We can provide a nice visual representation of how special relativity makes the world look. See Fig. 1. Ignoring the scroll bars at the right side of the figure, the upper half represents the O, the moving frame, and the lower half the O frame, --- OUR --- frame at rest. The view here is at the initial rest position. The primed frame, O, is not in motion in this figure and its origin (shown at x=0) at this time coincides with the origin of the O frame at x=0. The circles represent clocks; 11 clocks are shown for the O frame, and 15 for the O frame. One rotation of the hand on the clocks is 100 units of time, whatever time unit you choose. The clocks are separated by ten distance units, as perhaps ten light-seconds, or ten light-years --- in general as light-TUs --- light-timeunits. The O clocks have their face readings shown next to the clocks. In the initial rest position, all clocks read zero, and x=0 is directly opposite x=0.
album_9002002.jpg album_9002001.jpg
When O is in motion, the assumption is made that at the instant when x=0 is opposite x=0, the clock located at x=0 will read t=0. All clocks in the stationary frame, O, will also at that moment read zero. See for example, Fig. 2, showing a velocity of 0.4 meaning the velocity is four tenths of the speed of light.

Note that there are shown ten divisions between each of the clocks. Thus in the moving frame, at the point x=20, the time in the moving frame, t, equals -8. If we were using years as the time unit, then x at that point would be 20 light-years.

Notice in Fig. 2 the relativistic effect of the speed. Note the readings on the clocks at the various values of x, and note the fact that x distances are now shorter than the x distances as viewed, of course, from our frame, the O frame.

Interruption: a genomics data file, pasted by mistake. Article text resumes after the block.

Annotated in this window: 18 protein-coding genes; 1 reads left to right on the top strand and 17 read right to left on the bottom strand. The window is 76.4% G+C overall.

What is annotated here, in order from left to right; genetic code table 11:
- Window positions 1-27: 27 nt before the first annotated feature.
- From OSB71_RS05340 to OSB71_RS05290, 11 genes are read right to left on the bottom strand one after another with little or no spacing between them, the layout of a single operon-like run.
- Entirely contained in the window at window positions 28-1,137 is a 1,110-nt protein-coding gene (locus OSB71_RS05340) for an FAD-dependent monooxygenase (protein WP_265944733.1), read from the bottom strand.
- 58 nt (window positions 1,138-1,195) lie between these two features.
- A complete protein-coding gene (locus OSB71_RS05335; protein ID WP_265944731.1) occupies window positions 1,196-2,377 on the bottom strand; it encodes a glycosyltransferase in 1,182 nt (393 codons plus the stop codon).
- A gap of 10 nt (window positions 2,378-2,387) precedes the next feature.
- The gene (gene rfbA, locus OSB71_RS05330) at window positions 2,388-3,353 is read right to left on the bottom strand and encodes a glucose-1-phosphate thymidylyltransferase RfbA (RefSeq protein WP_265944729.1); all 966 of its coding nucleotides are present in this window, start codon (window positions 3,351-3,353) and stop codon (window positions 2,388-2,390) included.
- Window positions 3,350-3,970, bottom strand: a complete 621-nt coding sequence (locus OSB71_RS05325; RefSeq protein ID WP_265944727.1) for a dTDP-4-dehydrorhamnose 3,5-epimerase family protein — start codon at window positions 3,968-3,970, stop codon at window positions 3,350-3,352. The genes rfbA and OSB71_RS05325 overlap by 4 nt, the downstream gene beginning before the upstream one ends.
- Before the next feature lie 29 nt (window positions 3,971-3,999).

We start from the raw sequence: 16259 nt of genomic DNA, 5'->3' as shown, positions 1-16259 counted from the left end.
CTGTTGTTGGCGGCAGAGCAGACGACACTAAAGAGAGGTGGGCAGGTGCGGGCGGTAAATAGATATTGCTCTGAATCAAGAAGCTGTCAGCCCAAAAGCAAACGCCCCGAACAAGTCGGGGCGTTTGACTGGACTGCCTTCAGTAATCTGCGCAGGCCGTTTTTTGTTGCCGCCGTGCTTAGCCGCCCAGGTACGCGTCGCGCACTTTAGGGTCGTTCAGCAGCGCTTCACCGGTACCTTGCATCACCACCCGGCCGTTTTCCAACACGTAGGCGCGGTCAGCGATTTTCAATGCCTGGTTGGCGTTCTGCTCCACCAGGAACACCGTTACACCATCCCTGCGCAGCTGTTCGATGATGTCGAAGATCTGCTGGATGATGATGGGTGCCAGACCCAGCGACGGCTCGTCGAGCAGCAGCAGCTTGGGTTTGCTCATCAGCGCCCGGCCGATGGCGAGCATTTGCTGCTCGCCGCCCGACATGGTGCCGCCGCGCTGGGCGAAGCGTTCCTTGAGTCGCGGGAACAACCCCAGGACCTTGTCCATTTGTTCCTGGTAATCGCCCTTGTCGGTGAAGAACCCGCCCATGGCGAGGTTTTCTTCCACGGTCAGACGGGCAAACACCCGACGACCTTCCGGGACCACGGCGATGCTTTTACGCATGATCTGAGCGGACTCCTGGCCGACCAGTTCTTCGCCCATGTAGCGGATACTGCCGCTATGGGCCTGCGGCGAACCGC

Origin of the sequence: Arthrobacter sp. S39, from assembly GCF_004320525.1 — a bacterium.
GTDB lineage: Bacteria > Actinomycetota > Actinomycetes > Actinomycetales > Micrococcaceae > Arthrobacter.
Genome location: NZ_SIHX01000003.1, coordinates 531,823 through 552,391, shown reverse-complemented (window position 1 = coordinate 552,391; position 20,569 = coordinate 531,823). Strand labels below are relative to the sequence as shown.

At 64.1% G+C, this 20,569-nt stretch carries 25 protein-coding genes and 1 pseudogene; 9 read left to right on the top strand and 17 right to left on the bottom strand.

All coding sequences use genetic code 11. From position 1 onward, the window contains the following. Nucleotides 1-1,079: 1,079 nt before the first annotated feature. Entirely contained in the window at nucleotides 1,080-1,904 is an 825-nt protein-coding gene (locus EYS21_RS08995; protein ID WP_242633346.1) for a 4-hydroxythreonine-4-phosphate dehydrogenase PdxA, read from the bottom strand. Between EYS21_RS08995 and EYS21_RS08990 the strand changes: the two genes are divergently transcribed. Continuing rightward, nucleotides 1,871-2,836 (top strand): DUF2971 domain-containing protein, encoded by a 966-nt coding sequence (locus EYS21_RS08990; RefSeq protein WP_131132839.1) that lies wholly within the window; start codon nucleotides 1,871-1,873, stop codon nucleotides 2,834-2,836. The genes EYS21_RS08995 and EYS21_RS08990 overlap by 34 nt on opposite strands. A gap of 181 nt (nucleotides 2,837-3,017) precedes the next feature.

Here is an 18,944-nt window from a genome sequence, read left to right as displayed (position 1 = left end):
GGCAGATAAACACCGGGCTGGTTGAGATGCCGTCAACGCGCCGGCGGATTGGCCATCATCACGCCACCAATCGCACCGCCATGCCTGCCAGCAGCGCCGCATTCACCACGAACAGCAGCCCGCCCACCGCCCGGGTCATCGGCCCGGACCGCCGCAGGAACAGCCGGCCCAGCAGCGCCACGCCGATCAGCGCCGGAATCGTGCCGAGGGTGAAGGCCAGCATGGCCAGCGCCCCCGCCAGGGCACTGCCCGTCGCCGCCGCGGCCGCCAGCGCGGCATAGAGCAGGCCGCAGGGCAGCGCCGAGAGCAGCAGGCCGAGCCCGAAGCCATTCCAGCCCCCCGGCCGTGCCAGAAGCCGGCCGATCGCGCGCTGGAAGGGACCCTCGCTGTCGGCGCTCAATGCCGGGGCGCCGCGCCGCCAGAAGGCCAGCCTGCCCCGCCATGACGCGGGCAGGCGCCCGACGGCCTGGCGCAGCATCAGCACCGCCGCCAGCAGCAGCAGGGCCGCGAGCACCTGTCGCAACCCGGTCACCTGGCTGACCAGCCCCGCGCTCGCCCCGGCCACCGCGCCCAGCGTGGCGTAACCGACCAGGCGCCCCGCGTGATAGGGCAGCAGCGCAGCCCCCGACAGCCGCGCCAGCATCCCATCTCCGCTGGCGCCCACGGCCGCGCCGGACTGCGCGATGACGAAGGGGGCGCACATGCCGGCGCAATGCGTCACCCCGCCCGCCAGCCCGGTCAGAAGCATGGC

Fig. 3 shows the situation for a velocity of 0.6, and with the time in the stationary frame set to 30. The point, x = 50 light-TUs is directly opposite x = 40 light-TUs and the clock there shows t=0. Note that distances in the moving frame are shorter than corresponding distances in the stationary frame as seen from the stationary frame. Note particularly the time on the other clocks. Some are earlier and some later than the time in our frame. Note that the clocks in the moving frame were synchronized, as per convention, in the same manner as the clocks in our frame --- and they all have the same reading simultaneously when viewed in the other frame --- yet no two of the moving clocks read the same as seen from our frame. The observance of simultaneity does not transfer between relatively moving frames.

The picture of time and distance between two moving frames of reference, as seen through our "Relativity Window", looks very unfamiliar in terms of everyday life. It should be noted that the transformations apply not just to light, but to all matter, anything, which can be defined by distance and time.

A question might be raised as to the validity of a "picture" of the scene as depicted in the figures. A picture, after all, uses light itself and that light takes different amounts of time to reach the lens of a camera from different parts of the scene. We can overcome this objection by locating our camera somewhere along the Z axis, (coming out of the page) and far enough distant that there is negligible difference in distance from the camera to either side of the x axis within the view.